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Geographic Information System

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Geographic Information Systems (GIS) captures, stores, analyses and manages data that is geographically related. The system is capable of integrating, storing, analyzing, and sharing geographically-referenced information. GIS allows users to create queries that are interactive, analyze spatial information, data, and maps, and allows for the presentation of the results of these operations. Thus, GIS is used as a platform for information integration and as an analytical tool supporting detailed data analysis (Barnard & Hu, 2005). As Barnard and Hu (2005) note, traditional epidemiological constructs, such as disease rates and distributions, and utilization-based reporting, such as numbers and costs of services, alone cannot support the integrated view, which is needed for a population health approach. The Health GIS (HGIS) system enables data assets to be turned into person and population-based perspective. With a HGIS, the theory of the population health approach can be transformed into a practical, stepwise process supporting health services and program planning. The health needs of people in the context of health influences, services, and outcomes can also be clearly represented. In order to integrate most commonly available spatial information such as census geographies, postal codes, boundaries of local health authorities, and commercial spatial data including street network files, the HGIS utilizes ArcGIS spatial technology (Barnard & Hu, 2005). The HGIS is used to identify the population to be served and to define the geographical boundary of the area.

The GIS’s ability for spatial analysis and display allow a “holistically organized” view of a community and its citizens because it provides for the overlay and analysis of interrelationships among these disparate data (NYS, 2006). This type of holistic view allows more effective and efficient delivery and design of services. I believe that the ability to overlay information about a variety of topics is the most useful feature of the GIS. Through this, different views of a place can be seen, and thus can be combined to answer questions, and the combinations being limited only by the kinds of questions that need to be answered, and the kind of available spatial data (NYS, 2006). For example, a GIS can detect a relationship between the location of an old dump site and the incidence of childhood cancer (NYS, 2006). Thus, with the GIS being able to overlay information on a variety of topics, it can promote economic development, public health and safety, and environmental quality (NYS, 2006).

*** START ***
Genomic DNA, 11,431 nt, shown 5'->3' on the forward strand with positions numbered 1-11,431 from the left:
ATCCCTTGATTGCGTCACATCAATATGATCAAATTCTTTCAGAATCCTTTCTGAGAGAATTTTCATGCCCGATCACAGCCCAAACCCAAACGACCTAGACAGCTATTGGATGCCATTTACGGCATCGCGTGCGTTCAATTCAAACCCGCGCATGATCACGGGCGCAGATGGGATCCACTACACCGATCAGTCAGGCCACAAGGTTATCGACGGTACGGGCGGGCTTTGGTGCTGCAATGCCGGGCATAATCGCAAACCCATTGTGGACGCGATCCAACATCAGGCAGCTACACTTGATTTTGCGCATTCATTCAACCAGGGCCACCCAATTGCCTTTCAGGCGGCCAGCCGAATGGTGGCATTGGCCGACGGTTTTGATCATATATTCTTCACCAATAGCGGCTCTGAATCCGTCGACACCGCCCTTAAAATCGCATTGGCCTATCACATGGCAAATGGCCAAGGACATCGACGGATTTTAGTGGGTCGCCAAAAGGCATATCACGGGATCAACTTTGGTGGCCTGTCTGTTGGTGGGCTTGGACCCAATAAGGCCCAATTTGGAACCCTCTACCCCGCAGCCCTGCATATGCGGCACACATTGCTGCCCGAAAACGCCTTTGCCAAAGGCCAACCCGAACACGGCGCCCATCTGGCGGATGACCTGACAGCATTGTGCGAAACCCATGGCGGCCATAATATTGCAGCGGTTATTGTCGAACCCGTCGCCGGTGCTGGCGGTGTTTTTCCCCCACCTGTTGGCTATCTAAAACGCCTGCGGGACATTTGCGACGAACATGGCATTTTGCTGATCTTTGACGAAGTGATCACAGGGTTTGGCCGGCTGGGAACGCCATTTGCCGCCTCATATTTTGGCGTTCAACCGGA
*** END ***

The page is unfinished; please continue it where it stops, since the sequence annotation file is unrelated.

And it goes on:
For a GIS to be effective, many kinds of resources are needed. The most important feature of GIS is the data that is coded to include information about location. I believe that all of the features of the GIS are beneficial when it comes to public health. Thus, although this data feature is very useful, it is very expensive to obtain, therefore, this may be a disadvantage to GIS. In addition, other resources for GIS include standardizing spatial data that will allow different users to understand characteristics of

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